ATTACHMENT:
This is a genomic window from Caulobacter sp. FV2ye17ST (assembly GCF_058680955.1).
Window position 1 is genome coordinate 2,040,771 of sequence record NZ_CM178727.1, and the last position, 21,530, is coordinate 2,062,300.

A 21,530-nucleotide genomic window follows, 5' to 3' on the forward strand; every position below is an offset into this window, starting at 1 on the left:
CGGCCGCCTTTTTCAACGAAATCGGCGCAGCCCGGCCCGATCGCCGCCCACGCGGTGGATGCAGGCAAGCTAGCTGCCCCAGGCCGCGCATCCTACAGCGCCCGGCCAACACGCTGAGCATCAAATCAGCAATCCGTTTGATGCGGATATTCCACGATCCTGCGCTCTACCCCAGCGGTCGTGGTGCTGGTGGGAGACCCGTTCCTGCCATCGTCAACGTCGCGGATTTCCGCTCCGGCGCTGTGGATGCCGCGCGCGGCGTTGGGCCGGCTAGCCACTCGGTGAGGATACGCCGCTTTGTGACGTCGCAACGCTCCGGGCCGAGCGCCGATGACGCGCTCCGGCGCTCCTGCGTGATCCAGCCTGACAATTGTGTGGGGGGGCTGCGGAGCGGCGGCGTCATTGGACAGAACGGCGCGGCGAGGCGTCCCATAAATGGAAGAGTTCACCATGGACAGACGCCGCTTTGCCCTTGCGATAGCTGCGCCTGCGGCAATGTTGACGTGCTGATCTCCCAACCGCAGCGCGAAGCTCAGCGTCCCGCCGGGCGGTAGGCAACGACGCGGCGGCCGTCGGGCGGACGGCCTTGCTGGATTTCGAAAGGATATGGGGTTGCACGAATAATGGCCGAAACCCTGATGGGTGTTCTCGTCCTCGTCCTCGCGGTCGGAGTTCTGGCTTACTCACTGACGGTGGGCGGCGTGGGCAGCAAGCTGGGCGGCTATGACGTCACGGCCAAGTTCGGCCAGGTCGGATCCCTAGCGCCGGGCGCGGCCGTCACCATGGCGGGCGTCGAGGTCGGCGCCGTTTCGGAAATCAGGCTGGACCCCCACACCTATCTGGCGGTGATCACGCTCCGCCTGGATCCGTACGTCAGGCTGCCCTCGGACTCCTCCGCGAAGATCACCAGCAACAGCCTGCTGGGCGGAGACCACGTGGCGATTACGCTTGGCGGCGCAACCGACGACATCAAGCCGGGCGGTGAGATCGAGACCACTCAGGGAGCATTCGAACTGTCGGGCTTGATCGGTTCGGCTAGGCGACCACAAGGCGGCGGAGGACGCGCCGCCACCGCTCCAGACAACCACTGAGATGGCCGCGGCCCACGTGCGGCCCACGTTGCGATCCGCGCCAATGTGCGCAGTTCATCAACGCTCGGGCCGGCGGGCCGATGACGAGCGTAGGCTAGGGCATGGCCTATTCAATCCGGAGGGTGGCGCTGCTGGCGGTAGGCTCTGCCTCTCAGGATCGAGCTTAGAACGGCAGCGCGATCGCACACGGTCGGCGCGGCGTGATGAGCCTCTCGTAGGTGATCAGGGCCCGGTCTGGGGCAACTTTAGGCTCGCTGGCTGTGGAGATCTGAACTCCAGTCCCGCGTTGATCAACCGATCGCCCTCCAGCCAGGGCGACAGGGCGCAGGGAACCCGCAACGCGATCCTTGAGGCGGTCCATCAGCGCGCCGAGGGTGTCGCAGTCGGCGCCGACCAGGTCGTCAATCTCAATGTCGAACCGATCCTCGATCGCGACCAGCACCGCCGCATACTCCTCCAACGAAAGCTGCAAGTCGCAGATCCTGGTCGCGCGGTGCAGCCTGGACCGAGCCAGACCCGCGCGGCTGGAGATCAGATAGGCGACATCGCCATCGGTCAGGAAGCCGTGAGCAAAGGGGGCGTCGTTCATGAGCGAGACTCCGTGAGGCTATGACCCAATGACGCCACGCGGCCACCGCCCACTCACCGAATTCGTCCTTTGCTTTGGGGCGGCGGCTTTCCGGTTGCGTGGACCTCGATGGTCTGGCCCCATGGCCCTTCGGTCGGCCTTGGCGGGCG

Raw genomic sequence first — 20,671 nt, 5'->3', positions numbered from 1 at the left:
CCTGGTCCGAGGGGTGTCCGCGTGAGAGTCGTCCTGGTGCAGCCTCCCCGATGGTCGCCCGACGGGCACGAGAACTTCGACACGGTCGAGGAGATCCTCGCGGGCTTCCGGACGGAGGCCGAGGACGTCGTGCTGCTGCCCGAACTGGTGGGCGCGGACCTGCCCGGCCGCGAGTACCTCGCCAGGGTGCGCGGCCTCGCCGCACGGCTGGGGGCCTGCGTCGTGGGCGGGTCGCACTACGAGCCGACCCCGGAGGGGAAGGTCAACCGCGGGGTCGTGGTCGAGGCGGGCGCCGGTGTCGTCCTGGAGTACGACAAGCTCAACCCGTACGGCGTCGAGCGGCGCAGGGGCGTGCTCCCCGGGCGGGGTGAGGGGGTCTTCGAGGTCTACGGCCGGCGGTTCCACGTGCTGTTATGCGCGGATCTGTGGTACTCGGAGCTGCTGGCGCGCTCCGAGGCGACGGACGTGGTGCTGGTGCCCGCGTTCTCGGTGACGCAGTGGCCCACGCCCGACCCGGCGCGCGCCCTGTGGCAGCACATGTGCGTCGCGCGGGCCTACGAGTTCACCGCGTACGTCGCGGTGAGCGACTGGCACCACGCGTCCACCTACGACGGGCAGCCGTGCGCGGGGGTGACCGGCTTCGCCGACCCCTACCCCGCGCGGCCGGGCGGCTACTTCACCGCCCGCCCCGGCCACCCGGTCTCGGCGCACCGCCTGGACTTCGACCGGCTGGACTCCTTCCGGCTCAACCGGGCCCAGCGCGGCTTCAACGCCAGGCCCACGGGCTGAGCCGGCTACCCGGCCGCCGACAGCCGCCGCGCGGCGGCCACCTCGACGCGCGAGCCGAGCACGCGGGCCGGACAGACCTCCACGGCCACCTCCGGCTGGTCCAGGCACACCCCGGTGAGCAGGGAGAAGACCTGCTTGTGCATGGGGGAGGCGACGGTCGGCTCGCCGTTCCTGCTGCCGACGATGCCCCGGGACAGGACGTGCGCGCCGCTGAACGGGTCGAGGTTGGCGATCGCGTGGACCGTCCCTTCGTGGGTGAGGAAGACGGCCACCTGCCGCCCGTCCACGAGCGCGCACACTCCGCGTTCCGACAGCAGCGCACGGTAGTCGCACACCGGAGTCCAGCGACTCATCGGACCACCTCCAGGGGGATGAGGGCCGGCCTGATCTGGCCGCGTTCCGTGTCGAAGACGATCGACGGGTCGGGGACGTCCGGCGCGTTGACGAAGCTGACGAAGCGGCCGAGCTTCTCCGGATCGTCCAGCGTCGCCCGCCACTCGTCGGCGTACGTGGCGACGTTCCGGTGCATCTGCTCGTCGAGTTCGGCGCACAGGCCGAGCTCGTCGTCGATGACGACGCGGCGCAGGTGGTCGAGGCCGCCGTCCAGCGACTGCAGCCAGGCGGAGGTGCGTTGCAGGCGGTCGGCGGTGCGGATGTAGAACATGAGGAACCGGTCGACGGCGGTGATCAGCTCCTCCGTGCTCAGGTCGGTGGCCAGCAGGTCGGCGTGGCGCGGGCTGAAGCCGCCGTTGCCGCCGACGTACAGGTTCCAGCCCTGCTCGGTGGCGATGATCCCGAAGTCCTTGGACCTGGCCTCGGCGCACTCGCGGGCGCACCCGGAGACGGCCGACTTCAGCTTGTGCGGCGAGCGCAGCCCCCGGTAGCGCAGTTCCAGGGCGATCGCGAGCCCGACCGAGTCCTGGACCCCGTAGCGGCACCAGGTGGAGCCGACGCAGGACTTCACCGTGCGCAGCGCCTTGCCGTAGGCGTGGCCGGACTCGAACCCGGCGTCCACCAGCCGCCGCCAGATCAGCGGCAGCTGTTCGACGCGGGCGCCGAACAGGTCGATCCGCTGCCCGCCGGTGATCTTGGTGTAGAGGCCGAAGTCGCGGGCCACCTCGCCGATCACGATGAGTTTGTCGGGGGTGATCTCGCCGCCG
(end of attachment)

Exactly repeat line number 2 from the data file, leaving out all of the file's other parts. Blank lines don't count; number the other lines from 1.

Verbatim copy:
Window position 1 is genome coordinate 2,040,771 of sequence record NZ_CM178727.1, and the last position, 21,530, is coordinate 2,062,300.